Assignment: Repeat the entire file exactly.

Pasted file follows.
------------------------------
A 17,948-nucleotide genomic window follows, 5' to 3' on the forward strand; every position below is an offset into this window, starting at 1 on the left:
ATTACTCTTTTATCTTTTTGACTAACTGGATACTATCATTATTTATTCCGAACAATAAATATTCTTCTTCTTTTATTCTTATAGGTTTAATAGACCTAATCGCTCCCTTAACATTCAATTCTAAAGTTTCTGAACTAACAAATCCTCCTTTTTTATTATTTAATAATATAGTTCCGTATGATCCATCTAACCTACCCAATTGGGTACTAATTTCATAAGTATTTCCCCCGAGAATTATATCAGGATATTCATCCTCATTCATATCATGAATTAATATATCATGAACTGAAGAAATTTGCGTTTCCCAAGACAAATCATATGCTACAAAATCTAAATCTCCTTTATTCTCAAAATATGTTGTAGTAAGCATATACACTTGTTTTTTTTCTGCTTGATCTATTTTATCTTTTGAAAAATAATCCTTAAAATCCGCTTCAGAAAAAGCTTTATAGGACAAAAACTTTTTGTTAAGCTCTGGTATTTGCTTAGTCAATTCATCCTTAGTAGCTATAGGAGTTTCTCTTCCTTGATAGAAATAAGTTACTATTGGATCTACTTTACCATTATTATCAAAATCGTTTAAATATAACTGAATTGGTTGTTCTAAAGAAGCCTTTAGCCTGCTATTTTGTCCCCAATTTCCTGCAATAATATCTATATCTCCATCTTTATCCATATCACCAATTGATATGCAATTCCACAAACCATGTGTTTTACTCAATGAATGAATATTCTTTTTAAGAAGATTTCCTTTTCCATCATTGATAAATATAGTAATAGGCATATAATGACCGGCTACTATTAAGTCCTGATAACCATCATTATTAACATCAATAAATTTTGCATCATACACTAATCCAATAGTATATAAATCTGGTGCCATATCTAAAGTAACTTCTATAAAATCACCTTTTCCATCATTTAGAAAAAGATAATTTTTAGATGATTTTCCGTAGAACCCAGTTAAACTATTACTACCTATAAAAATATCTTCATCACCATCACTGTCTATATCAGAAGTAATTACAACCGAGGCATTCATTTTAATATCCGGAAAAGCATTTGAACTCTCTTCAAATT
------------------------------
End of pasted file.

A 17,948-nucleotide genomic window follows, 5' to 3' on the forward strand; every position below is an offset into this window, starting at 1 on the left:
ATTACTCTTTTATCTTTTTGACTAACTGGATACTATCATTATTTATTCCGAACAATAAATATTCTTCTTCTTTTATTCTTATAGGTTTAATAGACCTAATCGCTCCCTTAACATTCAATTCTAAAGTTTCTGAACTAACAAATCCTCCTTTTTTATTATTTAATAATATAGTTCCGTATGATCCATCTAACCTACCCAATTGGGTACTAATTTCATAAGTATTTCCCCCGAGAATTATATCAGGATATTCATCCTCATTCATATCATGAATTAATATATCATGAACTGAAGAAATTTGCGTTTCCCAAGACAAATCATATGCTACAAAATCTAAATCTCCTTTATTCTCAAAATATGTTGTAGTAAGCATATACACTTGTTTTTTTTCTGCTTGATCTATTTTATCTTTTGAAAAATAATCCTTAAAATCCGCTTCAGAAAAAGCTTTATAGGACAAAAACTTTTTGTTAAGCTCTGGTATTTGCTTAGTCAATTCATCCTTAGTAGCTATAGGAGTTTCTCTTCCTTGATAGAAATAAGTTACTATTGGATCTACTTTACCATTATTATCAAAATCGTTTAAATATAACTGAATTGGTTGTTCTAAAGAAGCCTTTAGCCTGCTATTTTGTCCCCAATTTCCTGCAATAATATCTATATCTCCATCTTTATCCATATCACCAATTGATATGCAATTCCACAAACCATGTGTTTTACTCAATGAATGAATATTCTTTTTAAGAAGATTTCCTTTTCCATCATTGATAAATATAGTAATAGGCATATAATGACCGGCTACTATTAAGTCCTGATAACCATCATTATTAACATCAATAAATTTTGCATCATACACTAATCCAATAGTATATAAATCTGGTGCCATATCTAAAGTAACTTCTATAAAATCACCTTTTCCATCATTTAGAAAAAGATAATTTTTAGATGATTTTCCGTAGAACCCAGTTAAACTATTACTACCTATAAAAATATCTTCATCACCATCACTGTCTATATCAGAAGTAATTACAACCGAGGCATTCATTTTAATATCCGGAAAAGCATTTGAACTCTCTTCAAATT